5B Movie Review

With the film ‘5B,’ directors Paul Haggis and Dan Krauss, along with the caregivers of Ward 5B, relay the stories of the first patients in the ward. Those admitted to 5B were stricken with the AIDS virus. This documentary tells the pains the patients suffered, the struggles the staff encountered and what the city of San Francisco, as a whole, went through at the time the AIDS epidemic hit. It’s heartbreaking to watch, especially when you digest the age of the patients and how long they lived once diagnosed.


After showing nurse Cliff Morrison walk through the empty halls of 5B, where so many young people lost their fight against AIDS, the film takes us to the Castro District of San Francisco in the 1970s. There’s a brief clip of happy lesbians and gay men out of the closet on full display. They’re hugging and kissing, pleased to be out in the open for the first time in their lives. Then, suddenly, the ‘80s hit. The ‘80s were a medical nightmare for some of these poor individuals because of the AIDS crises. We’re back in ’81 where Tom Brokaw gives a news broadcast that tells us the Center for Disease Control in Atlanta has done a study on a new and fatal illness. Interesting timing. Anyway, he warns that the ‘Lifestyle of some male homosexuals has triggered an epidemic of a rare form of cancer.’ At the time, if you were diagnosed with this ‘gay cancer’ it was 100% fatal.


Hospitals were filling up with patients who were writhing in pain and covered in lesions. The staff was ill-equipped to deal with them. David Denmark, who worked at San Francisco General Hospital, the hospital that eventually created 5B, said that people were ‘afraid’ of the patients. As they were dying almost as fast as they were admitted, he knew that they weren’t going to be curing people but he was compelled to help, especially knowing others were ignoring their duties. The documentary describes and illustrates for us how nurses were terrified to touch AIDS victims, clean their rooms, even take the dinner trays after they ate their food. They were isolated and alone and as their stay lengthened, they lay dying with virtually no human contact. Cliff Morrison came to the conclusion that he had enough. He was incredibly angry at the treatment of these people rather than frightened he’d catch anything from them. So, a special dedicated AIDS unit was created by the nurses. It wasn’t known yet whether the virus was airborne or not but half of the country was certain you could catch it through casual contact. None of them worked at San Francisco General. The film makes it abundantly clear that the dedicated caregivers who worked in this ward didn’t care. They took an oath and that oath says you must care for people. If you want to work with patients, take care of them. The nurses sat with them, massaged them, spoke with them and made sure they had plenty of human contacts. They treated them with dignity because that was being lost. Previously, they were being ostracized, neglected and unattended. Mary Magee, who heard how people were treated and was moved to work in the ward, rushed to San Francisco and joined the team. It was important to her that she help people during this time. Of the deaths, she said, ‘It was a very, very unpleasant death.’ Imagine going through it shoved in the dark alone. People were struggling to breathe and in pain. They were treated, released and would come back worse. They could go from not feeling well to terminal in a span of four months. Cliff said, ‘If we can’t save these folks, we’re gonna touch them.’ So they did.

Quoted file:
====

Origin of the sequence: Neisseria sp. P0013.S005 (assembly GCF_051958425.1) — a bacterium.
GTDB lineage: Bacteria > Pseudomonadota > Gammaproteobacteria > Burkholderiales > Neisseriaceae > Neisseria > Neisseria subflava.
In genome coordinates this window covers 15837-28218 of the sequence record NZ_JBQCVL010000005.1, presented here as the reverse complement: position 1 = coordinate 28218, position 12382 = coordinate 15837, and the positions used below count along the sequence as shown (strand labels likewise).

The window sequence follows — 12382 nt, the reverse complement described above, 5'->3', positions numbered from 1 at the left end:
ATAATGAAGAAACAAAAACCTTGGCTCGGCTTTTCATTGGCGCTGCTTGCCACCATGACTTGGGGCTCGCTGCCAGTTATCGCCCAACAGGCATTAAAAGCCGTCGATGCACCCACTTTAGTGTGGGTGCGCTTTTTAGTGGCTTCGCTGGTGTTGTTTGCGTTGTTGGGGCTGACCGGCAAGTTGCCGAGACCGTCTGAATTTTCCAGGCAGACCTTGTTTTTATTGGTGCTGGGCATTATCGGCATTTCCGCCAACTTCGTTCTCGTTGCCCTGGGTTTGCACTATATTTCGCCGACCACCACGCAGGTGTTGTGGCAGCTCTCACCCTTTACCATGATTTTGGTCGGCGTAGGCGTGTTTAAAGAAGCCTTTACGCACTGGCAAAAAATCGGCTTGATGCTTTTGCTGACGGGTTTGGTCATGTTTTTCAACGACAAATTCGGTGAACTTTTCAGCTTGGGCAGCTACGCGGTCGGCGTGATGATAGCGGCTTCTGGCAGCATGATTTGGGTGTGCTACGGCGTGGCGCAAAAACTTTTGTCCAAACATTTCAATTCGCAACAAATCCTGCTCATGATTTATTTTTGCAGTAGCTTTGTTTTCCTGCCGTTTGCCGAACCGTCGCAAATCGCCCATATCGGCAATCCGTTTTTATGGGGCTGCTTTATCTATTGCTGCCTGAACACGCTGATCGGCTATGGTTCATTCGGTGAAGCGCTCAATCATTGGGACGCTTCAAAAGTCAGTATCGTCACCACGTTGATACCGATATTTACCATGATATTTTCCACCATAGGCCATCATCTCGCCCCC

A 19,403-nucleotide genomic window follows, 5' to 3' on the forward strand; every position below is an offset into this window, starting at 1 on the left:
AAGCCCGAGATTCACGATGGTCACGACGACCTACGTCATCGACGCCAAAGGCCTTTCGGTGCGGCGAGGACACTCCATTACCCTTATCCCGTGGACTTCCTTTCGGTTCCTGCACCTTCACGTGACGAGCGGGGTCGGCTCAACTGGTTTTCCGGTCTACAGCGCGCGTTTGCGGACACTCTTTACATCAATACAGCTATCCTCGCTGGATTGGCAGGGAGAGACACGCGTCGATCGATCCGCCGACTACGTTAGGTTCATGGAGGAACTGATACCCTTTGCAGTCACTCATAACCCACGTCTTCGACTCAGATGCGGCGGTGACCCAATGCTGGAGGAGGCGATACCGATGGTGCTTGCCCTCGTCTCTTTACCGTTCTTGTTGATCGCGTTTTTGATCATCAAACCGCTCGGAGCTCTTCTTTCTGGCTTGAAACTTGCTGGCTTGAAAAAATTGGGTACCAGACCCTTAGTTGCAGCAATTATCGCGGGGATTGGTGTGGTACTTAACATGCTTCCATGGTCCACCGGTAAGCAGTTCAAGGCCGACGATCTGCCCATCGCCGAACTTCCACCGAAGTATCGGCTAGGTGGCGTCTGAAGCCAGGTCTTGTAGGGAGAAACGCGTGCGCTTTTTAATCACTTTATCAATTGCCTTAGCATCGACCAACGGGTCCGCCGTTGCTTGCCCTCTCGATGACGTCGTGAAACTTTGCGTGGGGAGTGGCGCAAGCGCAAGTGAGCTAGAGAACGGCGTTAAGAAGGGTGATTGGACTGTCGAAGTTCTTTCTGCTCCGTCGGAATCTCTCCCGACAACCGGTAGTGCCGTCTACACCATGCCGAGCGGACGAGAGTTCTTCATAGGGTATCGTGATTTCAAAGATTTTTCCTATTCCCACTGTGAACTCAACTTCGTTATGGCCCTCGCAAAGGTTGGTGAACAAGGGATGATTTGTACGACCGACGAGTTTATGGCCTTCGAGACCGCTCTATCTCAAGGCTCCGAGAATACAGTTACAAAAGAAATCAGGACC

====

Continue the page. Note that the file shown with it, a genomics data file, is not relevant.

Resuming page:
The film covers a lot of the politics surrounding AIDS in the country at the time, as well. One notable remark was from 1987, six years into the epidemic, Ronald Reagan addressed the United States about AIDS for the first time ever. By then, 21,000 people had already died from the illness. Another was that the Mayor of San Francisco at the time Diane Feinstein’s AIDS budget was bigger than Reagan’s was for the entire nation for two years in a row. That was outstanding to hear but what people went through before the ward was created was staggering. The film is essential watching and should be used in nursing programs and high schools to demonstrate to people the importance of human contact. It’s also a good study on how fear can escalate, turn to hate and be used as propaganda against your neighbor. However, if you feel all is lost with humanity, remember that this can also be seen as what people are willing to do to provide comfort, aid, and assistance to people with an unknown deadly condition, even though it could mean to their own demise. The nurses on ward ‘5B’ were willing to take that chance.


Social Media:

Instagram: https://www.instagram.com/5bfilm/

Facebook: https://www.facebook.com/5BFilm/

Twitter: https://twitter.com/5BFilm

Website: http://www.5bfilm.com/


*Opening in multiple locations in Phoenix including;


HARKINS: Camelview at Fashion Square, Chandler Fashion Center, Christown, North Valley and Superstition Springs

AMC Esplanade, AMC Desert Ridge, AMC Ahwatukee

and Alamo Drafthouse Chandler


Director Paul Haggis, Dan Krauss
Stars Alison Moed Paolercio, Cliff Morrison, Mary Magee and David Denmark
Rating PG-13
Running Time 1h 34m
Genres Documentary



tmc.io contributor: ShariK.Green
I'm the Sr. Film Writer and Community Manager for tmc.io. I write, direct and produce short films with my production company, Good Stew Productions. I'm now working on my first feature film which is a lot of work but a lot of fun! Though it's hard to answer this questions when asked, I'd say my favorite movie is “The Big Chill.” I enjoy photography, poetry, and hiking and I adore animals, especially elephants. I live in Arizona and feel it's an outstanding and inspirational place to live.

What do you think?

Free movie screenings and more!

Join fellow movie goers and attend free movie screenings.


No comments yet